in checking strip, "A" model tuners available on the stew/mac site, i see there are three manufacturers listed (four if you include their no-name, "economy" model):
elite - 16:1 ratio
schaller - 16:1 ratio
grover - 18:1 ratio
for "F" model mandolins there's a beautiful set of tuners from waverly for the low-low, incredibly low price of $500.00. (i often wonder if those entrenched in the "reassuringly expensive" school of consumerism ever get the feeling they're being "had.")
tuners on my mid-missouri have a 14:1 ratio. i bought a M-0 from mike just recently with a set of "better tuners" (his words) but it's sight-unseen and waiting for me in the states.
... "all i want for x-mas is two more teeth."
Using Schaller mini's on an a-style as opposed to the normal Schaller 4 on a plate mandolin tuners only adds about $35.00 (17.60 GBP) to the cost of the instrument. I don't think cost is the reason it is not done. I think it is expectation.
My experience is that the least expensive tuners sold by Saga or StewMac are entirely adequate to keep a mandolin in tune. But if we look at your mandolin, we will know at once what they cost and that you scrimped on tuners (I have to see them on an expensive mandolin, but I have from time to time--but they work just fine). For more money, ideally what you get is a feeling of solid smoothness as you turn the knobs, relative ease of turning as the tension increases, and, as mentioned before, more accuracy when going back and forth. But I don't think they prevent "string slipping" any better. There's a pleasure to be had in using good tuners, much as the pleasure in many other high-end things, such as a well-designed can-opener. You just have to figure out how much it is worth to you.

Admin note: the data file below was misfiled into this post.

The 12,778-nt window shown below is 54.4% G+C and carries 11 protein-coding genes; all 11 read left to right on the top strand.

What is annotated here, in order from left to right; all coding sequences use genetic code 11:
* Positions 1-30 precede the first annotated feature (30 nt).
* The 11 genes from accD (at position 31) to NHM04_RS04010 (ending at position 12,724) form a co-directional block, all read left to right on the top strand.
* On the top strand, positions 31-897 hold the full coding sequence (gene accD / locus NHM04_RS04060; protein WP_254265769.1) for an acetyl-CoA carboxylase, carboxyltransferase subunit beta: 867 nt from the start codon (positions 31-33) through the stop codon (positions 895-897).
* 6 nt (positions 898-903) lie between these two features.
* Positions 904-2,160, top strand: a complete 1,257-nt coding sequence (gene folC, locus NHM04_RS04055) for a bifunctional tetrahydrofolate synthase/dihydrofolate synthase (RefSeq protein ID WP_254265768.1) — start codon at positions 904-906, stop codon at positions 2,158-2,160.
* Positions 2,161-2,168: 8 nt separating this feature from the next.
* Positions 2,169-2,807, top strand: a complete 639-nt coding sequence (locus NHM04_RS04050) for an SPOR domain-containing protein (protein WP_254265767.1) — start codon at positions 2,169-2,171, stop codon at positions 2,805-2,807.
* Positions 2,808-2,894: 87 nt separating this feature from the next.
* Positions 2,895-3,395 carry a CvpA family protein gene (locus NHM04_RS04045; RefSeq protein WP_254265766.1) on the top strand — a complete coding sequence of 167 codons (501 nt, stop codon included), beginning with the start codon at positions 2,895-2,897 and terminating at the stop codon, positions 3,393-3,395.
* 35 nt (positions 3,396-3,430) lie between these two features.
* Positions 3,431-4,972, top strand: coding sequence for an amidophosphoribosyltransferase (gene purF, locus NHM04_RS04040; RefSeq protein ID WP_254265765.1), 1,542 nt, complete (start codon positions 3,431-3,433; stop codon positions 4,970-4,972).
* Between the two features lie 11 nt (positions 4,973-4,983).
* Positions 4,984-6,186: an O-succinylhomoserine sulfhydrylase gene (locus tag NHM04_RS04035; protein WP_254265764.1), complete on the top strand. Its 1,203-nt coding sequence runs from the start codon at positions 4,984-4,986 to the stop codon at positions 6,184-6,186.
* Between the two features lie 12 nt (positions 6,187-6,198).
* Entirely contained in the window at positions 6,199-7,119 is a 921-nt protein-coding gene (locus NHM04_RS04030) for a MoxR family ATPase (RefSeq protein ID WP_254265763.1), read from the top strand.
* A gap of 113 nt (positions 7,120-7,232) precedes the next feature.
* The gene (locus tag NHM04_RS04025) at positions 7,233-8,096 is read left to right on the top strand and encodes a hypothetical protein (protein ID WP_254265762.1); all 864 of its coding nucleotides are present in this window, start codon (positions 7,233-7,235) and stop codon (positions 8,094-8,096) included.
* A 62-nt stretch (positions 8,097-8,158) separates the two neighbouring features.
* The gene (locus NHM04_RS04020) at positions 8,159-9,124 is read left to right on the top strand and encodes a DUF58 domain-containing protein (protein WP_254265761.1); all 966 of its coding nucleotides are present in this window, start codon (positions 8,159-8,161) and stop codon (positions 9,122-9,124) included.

As for old tuners, even when they work perfectly when there are no strings attached, it's common for one of them to be harder to turn when the strings get tighter. For my money, I'd MUCH rather deal with that than replace the strings.